Some time ago we wrote two articles about the death of the personal computer (PC). In them we argued that there is a substantial shift going on, away from the PC and towards tablets and other forms of mobile computing.
This shift is hurting the old Wintel 'duopoly,' Intel (INTC) and Microsoft (MSFT), and favors companies with a strong position in the new paradigm, like Apple (AAPL), ARM Holdings (ARMH), Qualcomm (QCOM), Nvidia (NVDA), Texas Instrument (TI) and Samsung (OTC:SSNLF).
We also reminded readers how fast things are moving:
Apple even sold more iPads last quarter than HP (HPQ) sold computers- and HP is the world's top PC maker.
And that it is Apple's explicit aim to replace the PC. And the tablet is doing a pretty good job:
The tablet market will grow by at least 200 percent in the next two years and by 2014, they will outsell PCs on an annual basis. [PC Magazine]
According to Tim Bajarin from PC Magazine, things are heating up:
These are remarkable times to be a gadget lover. Between the iPad mini, Windows 8, and the forthcoming Windows Phone 8 and new Android tablets, personal computing has been revolutionized in a matter of weeks.... As Microsoft launched its new Windows 8 OS, which finally brings touch to the Windows PC market, I could not help but wonder: are we actually seeing the end of the PC as we know it and the beginning of truly personal computing?
There are a number of longer-term trends impacting the competitive landscape:
- Mobile data becomes ubiquitous
- Computing power shrinks and becomes cheap
- More computing and storage moves to the cloud
Together, this means that ever more computing power can be packed into an ever smaller package and the cloud (and ubiquitous mobile data networks) ensure your personalized computing experience is available anywhere and largely device independent. We see this already with stuff like the MK802, an Android mini PC the size of a USB flash memory stick.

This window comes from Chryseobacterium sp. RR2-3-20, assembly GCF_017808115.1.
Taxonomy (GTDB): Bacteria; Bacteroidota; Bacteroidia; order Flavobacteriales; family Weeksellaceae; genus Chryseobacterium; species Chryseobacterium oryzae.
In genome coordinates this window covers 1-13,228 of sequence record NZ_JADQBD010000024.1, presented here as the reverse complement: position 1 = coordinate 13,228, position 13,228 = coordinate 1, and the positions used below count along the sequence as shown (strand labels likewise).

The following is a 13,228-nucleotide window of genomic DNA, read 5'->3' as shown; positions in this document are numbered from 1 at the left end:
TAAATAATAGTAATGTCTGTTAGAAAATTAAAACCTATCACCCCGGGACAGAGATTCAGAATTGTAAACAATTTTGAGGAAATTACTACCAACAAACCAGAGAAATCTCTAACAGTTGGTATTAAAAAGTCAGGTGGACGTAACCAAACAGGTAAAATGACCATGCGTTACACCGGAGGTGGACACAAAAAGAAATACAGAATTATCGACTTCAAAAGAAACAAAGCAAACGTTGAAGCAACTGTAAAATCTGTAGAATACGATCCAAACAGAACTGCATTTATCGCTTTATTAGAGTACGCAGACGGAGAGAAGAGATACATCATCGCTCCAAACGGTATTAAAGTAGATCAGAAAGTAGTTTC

Full power Intel-based devices (like the Core i5-powered NUC) are still quite a bit bigger, but no doubt this will shrink as well. The most obvious example is of course the smartphone, which is simply like that MK802 with a screen. Since smartphones will continue to get more powerful, perhaps the future belongs to that Asus padphone concept in which a smartphone can power a larger screen (tablet) to improve the computing experience.
The latter remains to be seen. For now, it's likely that the shrinking of computing power and the movement to the cloud enables tablets to usurp the laptop. Tablets have already all but annihilated netbooks. Tablets (and, one has to say, especially those from Apple) are an order of magnitude easier to use than PC's or laptops, opening up computing power to many more people that still balked at traditional PC's.
Tablets have already greatly accelerated many aspects of computing. Only a year or two ago it was simply unimaginable to have a sub $400 device (like the Nexus 10) with a 10 inch PLS (superior to the ubiquitous TN panels in laptops) carrying a whopping 2560x1600 resolution. While Apple is carrying these superior screens to the laptop, these come at a multiple of the price.
However, tablets started mainly as media consumption devices. But the Asus Transformer changed that. An absolutely brilliant idea combining a tablet with a dock containing a keyboard, a second battery and more connection options. The package together is a true tablet/laptop hybrid, at least in its form factor. Alas, it's still running on an ARM based processor, the Nividia Tegra 3 using Android as operating system.
And this is exactly where Microsoft comes in.
Of course, neither Intel nor Microsoft were going to take all this lying down. Microsoft's new Windows 8 operating software is an attempt at stopping the rot.
Windows 8 offers a compelling third way to take on the iPad: by putting a full PC experience on a tablet. [CNN]
The funny thing is, tablets are mostly a consumer (or media consumption) device but Microsoft is hoping to get into the tablet market essentially by appealing to business. It's the latter where software margins are high and where Microsoft can leverage its advantage of legacy software written on its Windows platform:
Analysts say there's an underserved market of buyers looking for a tablet they can actually do work on. [CNN]
That not only involves adding a keyboard (although not one which doubles as a second battery and connection hub like the Asus Transformer) and, more importantly still, creating a new operating system that is capable of not only move Microsoft into the tablet space dominated by touch, but also able to run the full legacy of Windows applications.
However, the latter still requires these tablets running on Intel (x-86) based processors, and this is where the first hurdle comes in. One could argue that Intel isn't quite ready for prime time in the tablet space just yet. Any Core i3 (or i5, i7) powered tablet is still just a tad unwieldy and energy hungry.